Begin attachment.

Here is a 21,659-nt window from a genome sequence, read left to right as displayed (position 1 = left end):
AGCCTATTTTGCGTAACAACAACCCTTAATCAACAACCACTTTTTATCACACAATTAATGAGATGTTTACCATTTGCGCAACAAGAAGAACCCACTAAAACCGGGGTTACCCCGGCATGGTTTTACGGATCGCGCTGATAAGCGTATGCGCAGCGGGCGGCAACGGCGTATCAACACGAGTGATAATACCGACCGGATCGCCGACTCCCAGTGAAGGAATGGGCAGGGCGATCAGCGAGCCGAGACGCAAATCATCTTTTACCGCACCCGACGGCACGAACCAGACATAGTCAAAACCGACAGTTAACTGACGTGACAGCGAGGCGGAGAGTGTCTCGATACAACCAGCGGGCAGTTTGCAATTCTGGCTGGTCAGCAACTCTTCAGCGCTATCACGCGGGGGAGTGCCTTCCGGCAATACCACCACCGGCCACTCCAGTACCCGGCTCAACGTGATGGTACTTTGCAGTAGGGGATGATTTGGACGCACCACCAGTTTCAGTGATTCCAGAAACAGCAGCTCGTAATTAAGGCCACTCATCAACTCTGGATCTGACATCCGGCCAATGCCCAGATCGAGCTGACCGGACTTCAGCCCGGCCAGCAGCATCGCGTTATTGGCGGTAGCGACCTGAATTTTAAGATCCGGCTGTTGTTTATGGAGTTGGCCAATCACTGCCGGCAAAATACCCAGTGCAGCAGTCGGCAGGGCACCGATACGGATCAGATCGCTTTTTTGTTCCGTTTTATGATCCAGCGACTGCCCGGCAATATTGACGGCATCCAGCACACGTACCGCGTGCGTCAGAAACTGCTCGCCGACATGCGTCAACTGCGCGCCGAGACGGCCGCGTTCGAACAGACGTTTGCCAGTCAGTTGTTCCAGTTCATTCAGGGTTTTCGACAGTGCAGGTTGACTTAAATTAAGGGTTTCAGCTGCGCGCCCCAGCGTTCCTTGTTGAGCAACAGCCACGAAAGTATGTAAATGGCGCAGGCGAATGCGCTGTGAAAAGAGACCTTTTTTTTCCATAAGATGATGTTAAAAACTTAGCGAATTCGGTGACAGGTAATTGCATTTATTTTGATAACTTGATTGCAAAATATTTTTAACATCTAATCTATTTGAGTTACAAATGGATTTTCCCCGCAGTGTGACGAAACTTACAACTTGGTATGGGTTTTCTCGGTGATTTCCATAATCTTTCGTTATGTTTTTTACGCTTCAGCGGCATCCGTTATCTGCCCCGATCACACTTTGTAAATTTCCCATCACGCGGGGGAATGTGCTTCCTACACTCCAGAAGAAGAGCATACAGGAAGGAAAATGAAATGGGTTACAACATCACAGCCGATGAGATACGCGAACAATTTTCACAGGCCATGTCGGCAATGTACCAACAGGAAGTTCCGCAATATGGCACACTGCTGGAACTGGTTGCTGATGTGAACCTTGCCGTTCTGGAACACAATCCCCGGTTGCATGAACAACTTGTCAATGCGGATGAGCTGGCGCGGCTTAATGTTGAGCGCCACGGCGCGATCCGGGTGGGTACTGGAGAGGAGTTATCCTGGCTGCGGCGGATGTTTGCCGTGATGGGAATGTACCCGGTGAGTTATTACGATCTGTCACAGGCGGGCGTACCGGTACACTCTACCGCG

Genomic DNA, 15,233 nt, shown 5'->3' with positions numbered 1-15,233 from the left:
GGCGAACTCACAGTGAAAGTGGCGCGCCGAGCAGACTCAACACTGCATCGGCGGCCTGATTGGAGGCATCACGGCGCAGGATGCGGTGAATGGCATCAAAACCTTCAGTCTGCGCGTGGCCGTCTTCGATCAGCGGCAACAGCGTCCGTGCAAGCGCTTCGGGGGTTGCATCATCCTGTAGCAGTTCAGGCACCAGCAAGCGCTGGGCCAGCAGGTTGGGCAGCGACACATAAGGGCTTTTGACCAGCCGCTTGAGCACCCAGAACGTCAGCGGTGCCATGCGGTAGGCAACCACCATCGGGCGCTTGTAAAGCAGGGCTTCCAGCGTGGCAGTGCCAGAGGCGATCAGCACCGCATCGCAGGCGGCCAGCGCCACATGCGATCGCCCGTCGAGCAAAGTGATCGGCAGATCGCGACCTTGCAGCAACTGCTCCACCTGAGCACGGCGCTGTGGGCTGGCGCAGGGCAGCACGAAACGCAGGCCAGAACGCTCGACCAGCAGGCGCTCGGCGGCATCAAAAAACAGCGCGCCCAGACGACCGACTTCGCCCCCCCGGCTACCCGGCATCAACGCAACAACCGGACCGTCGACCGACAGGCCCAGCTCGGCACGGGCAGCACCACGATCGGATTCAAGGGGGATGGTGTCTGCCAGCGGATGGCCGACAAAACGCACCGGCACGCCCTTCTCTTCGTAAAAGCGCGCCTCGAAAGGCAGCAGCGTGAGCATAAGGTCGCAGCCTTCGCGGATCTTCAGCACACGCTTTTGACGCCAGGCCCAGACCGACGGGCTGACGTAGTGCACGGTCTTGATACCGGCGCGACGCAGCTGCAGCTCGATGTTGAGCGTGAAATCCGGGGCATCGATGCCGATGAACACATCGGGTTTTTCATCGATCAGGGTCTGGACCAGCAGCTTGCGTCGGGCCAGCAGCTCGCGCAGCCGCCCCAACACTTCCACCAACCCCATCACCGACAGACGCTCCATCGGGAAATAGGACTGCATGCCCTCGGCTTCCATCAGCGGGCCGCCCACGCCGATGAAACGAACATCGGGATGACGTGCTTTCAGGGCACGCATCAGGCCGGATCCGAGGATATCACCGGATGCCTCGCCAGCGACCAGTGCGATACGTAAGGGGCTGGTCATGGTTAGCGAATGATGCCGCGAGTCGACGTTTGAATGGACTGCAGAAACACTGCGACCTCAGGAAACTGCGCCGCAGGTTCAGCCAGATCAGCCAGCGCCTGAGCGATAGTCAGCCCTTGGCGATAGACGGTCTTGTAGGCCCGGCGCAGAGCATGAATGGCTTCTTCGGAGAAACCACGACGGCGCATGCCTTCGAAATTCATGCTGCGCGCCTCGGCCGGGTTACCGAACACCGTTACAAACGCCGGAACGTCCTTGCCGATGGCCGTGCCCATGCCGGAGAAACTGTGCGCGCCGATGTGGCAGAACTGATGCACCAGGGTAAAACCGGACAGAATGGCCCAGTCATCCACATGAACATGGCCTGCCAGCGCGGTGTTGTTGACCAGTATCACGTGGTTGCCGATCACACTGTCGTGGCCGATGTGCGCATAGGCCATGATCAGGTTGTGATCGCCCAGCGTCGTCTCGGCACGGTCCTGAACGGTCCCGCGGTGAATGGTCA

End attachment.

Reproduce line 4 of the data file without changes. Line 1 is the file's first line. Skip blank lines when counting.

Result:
GGCGAACTCACAGTGAAAGTGGCGCGCCGAGCAGACTCAACACTGCATCGGCGGCCTGATTGGAGGCATCACGGCGCAGGATGCGGTGAATGGCATCAAAACCTTCAGTCTGCGCGTGGCCGTCTTCGATCAGCGGCAACAGCGTCCGTGCAAGCGCTTCGGGGGTTGCATCATCCTGTAGCAGTTCAGGCACCAGCAAGCGCTGGGCCAGCAGGTTGGGCAGCGACACATAAGGGCTTTTGACCAGCCGCTTGAGCACCCAGAACGTCAGCGGTGCCATGCGGTAGGCAACCACCATCGGGCGCTTGTAAAGCAGGGCTTCCAGCGTGGCAGTGCCAGAGGCGATCAGCACCGCATCGCAGGCGGCCAGCGCCACATGCGATCGCCCGTCGAGCAAAGTGATCGGCAGATCGCGACCTTGCAGCAACTGCTCCACCTGAGCACGGCGCTGTGGGCTGGCGCAGGGCAGCACGAAACGCAGGCCAGAACGCTCGACCAGCAGGCGCTCGGCGGCATCAAAAAACAGCGCGCCCAGACGACCGACTTCGCCCCCCCGGCTACCCGGCATCAACGCAACAACCGGACCGTCGACCGACAGGCCCAGCTCGGCACGGGCAGCACCACGATCGGATTCAAGGGGGATGGTGTCTGCCAGCGGATGGCCGACAAAACGCACCGGCACGCCCTTCTCTTCGTAAAAGCGCGCCTCGAAAGGCAGCAGCGTGAGCATAAGGTCGCAGCCTTCGCGGATCTTCAGCACACGCTTTTGACGCCAGGCCCAGACCGACGGGCTGACGTAGTGCACGGTCTTGATACCGGCGCGACGCAGCTGCAGCTCGATGTTGAGCGTGAAATCCGGGGCATCGATGCCGATGAACACATCGGGTTTTTCATCGATCAGGGTCTGGACCAGCAGCTTGCGTCGGGCCAGCAGCTCGCGCAGCCGCCCCAACACTTCCACCAACCCCATCACCGACAGACGCTCCATCGGGAAATAGGACTGCATGCCCTCGGCTTCCATCAGCGGGCCGCCCACGCCGATGAAACGAACATCGGGATGACGTGCTTTCAGGGCACGCATCAGGCCGGATCCGAGGATATCACCGGATGCCTCGCCAGCGACCAGTGCGATACGTAAGGGGCTGGTCATGGTTAGCGAATGATGCCGCGAGTCGACGTTTGAATGGACTGCAGAAACACTGCGACCTCAGGAAACTGCGCCGCAGGTTCAGCCAGATCAGCCAGCGCCTGAGCGATAGTCAGCCCTTGGCGATAGACGGTCTTGTAGGCCCGGCGCAGAGCATGAATGGCTTCTTCGGAGAAACCACGACGGCGCATGCCTTCGAAATTCATGCTGCGCGCCTCGGCCGGGTTACCGAACACCGTTACAAACGCCGGAACGTCCTTGCCGATGGCCGTGCCCATGCCGGAGAAACTGTGCGCGCCGATGTGGCAGAACTGATGCACCAGGGTAAAACCGGACAGAATGGCCCAGTCATCCACATGAACATGGCCTGCCAGCGCGGTGTTGTTGACCAGTATCACGTGGTTGCCGATCACACTGTCGTGGCCGATGTGCGCATAGGCCATGATCAGGTTGTGATCGCCCAGCGTCGTCTCGGCACGGTCCTGAACGGTCCCGCGGTGAATGGTCA